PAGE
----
Oscar Scherer State Park is a surprisingly large park, over two square miles, for being right in the middle of the urban sprawl. Trails criss cross the park, with arrows on stakes pointing you to the official paths. Usually. South Creek, barely more than a drainage ditch in the northern sections, meanders through the park, and the Legacy Trail (Sarasota to Venice Rail-Trail) cuts north to south.
The park protects the Florida Scrub Jay, the only bird endemic to Florida. While bold and curious like their Blue Jay relatives, they only live in Florida scrub, hot, sandy areas consisting mainly of dwarf oak and frequented by wildfire. Habitat reduction has reduced their numbers to less than 8,000 mature birds. The park conducts a monthly census of its population of Florida Scrub Jays; every bird we saw had leg bands.
We saw several sulphurs and zebra swallowtails, one red admiral and this common buckeye:
I haven’t been able to identify this one, so I’m calling it a feathered moth.
Nor do we know what kind of fish these were, but there were several huge schools in South Creek.
I don’t think I’ve seen Northern Flickers since the group that lived near our townhome in Seattle.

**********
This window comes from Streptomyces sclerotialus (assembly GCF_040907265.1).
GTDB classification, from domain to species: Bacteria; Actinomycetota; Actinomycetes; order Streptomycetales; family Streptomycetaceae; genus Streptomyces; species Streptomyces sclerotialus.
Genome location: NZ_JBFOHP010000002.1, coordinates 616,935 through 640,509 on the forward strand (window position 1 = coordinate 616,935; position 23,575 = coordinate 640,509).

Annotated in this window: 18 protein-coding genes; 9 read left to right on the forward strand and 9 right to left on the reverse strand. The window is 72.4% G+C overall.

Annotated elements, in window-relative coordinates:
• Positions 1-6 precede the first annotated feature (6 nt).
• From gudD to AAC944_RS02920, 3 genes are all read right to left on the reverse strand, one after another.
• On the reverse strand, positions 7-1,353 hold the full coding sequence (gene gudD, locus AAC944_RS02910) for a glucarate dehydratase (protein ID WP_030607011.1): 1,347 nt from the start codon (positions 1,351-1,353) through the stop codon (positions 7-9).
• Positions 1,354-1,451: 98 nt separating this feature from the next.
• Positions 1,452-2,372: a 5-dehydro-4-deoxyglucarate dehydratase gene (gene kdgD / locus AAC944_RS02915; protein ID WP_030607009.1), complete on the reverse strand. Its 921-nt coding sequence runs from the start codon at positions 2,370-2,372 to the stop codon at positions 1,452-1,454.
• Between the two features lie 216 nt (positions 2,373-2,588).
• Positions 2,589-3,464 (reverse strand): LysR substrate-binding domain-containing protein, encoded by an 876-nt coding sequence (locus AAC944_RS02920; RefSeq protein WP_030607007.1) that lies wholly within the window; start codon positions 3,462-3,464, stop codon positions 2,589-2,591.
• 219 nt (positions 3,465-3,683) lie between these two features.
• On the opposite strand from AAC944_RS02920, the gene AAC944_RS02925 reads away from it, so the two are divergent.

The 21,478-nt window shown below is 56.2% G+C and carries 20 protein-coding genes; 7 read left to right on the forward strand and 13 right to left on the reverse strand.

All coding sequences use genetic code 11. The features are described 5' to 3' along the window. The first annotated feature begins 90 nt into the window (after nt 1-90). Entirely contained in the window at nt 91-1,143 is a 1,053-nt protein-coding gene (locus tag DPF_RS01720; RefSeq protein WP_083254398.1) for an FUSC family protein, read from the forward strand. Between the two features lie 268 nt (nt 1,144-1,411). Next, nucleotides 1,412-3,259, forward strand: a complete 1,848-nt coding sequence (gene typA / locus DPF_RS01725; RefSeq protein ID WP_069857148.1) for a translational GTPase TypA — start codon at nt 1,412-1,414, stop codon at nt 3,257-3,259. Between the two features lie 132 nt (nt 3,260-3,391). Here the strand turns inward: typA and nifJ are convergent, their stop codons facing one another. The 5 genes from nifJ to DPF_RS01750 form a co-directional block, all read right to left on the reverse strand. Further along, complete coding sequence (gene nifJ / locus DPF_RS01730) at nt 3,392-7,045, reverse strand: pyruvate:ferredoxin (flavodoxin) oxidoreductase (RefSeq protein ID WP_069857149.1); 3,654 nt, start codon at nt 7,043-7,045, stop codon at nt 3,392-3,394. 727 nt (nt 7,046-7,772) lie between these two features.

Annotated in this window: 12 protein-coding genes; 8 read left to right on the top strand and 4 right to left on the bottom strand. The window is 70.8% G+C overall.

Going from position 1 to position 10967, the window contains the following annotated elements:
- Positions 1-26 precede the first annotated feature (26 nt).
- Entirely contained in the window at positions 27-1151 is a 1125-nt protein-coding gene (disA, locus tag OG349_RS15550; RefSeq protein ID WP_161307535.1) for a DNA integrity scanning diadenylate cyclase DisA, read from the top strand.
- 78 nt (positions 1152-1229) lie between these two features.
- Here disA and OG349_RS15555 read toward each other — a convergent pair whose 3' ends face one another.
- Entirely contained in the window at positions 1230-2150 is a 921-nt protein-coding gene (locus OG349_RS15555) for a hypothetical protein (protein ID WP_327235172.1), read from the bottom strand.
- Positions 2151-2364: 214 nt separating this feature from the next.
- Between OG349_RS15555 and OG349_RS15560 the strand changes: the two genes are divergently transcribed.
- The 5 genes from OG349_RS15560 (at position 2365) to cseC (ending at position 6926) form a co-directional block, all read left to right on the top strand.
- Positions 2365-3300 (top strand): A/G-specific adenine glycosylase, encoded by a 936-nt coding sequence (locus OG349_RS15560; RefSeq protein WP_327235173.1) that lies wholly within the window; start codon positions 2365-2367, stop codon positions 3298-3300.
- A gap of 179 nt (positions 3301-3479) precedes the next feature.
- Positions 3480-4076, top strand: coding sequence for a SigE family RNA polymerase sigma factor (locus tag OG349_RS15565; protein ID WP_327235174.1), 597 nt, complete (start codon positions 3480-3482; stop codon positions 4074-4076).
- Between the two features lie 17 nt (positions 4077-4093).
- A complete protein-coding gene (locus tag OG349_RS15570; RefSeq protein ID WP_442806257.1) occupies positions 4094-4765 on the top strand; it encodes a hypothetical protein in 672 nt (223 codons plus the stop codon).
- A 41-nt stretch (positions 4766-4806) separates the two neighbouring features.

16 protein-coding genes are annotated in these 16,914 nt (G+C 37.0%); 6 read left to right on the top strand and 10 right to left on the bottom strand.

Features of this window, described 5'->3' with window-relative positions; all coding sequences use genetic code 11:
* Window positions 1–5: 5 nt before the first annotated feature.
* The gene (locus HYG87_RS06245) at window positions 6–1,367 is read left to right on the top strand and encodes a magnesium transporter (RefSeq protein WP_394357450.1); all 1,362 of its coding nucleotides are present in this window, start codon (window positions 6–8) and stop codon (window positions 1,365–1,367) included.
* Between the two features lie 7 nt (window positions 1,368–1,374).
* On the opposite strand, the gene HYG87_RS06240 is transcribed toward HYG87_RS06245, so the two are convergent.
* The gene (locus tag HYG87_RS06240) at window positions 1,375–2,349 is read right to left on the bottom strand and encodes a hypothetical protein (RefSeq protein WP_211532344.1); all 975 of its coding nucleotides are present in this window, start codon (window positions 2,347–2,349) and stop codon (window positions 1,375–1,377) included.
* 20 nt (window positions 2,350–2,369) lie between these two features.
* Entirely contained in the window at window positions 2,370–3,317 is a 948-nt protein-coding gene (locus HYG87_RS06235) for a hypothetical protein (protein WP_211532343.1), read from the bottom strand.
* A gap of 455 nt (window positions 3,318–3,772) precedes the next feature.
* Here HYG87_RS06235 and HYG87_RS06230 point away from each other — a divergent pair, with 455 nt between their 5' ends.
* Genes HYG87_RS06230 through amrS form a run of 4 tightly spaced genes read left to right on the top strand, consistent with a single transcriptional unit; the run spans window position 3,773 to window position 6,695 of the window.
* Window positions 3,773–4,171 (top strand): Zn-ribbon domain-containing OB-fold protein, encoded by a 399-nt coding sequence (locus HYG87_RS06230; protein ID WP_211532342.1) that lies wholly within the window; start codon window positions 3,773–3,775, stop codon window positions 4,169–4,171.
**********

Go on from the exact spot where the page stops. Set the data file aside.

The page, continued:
I’m terribly behind on posting pictures. One picture of a poinsettia hardly covers the San Diego trip. But here instead is one of our first outings with the new T2i camera, to Paynes Prairie just south of Gainesville, in the last days of December.
This is not a grassland prairie. Almost everywhere has brush much taller than me. I believe this is a yellow-rumped warbler.
It was a delightfully warm day after a stretch of cold, and this may have been the first day the armadillos were able to rout about in a while. In any case, they were plentiful, and completely indifferent to our presence. Usually they have their head down sniffing about under the leaf litter, so they must not use their eyes much.
The new camera is very inviting and has a gorgeous screen on the back. Several killdeer were patrolling the trail, would fly a little ahead, we’d catch up, they’d fly a little farther, and finally, perturbed, fly over our head to land back on the trail behind us.
A green (?) anole.
Just a few feet rise in elevation from the prairie there are stands of sweet gum. A red-bellied woodpecker.
And then a few feet above that the oak and palmetto start back up. It was in here that we saw the wild horses that live in the park, albeit ones very accustomed to people walking by. They seem to be fending just fine, eating palmetto and acorns while we watched.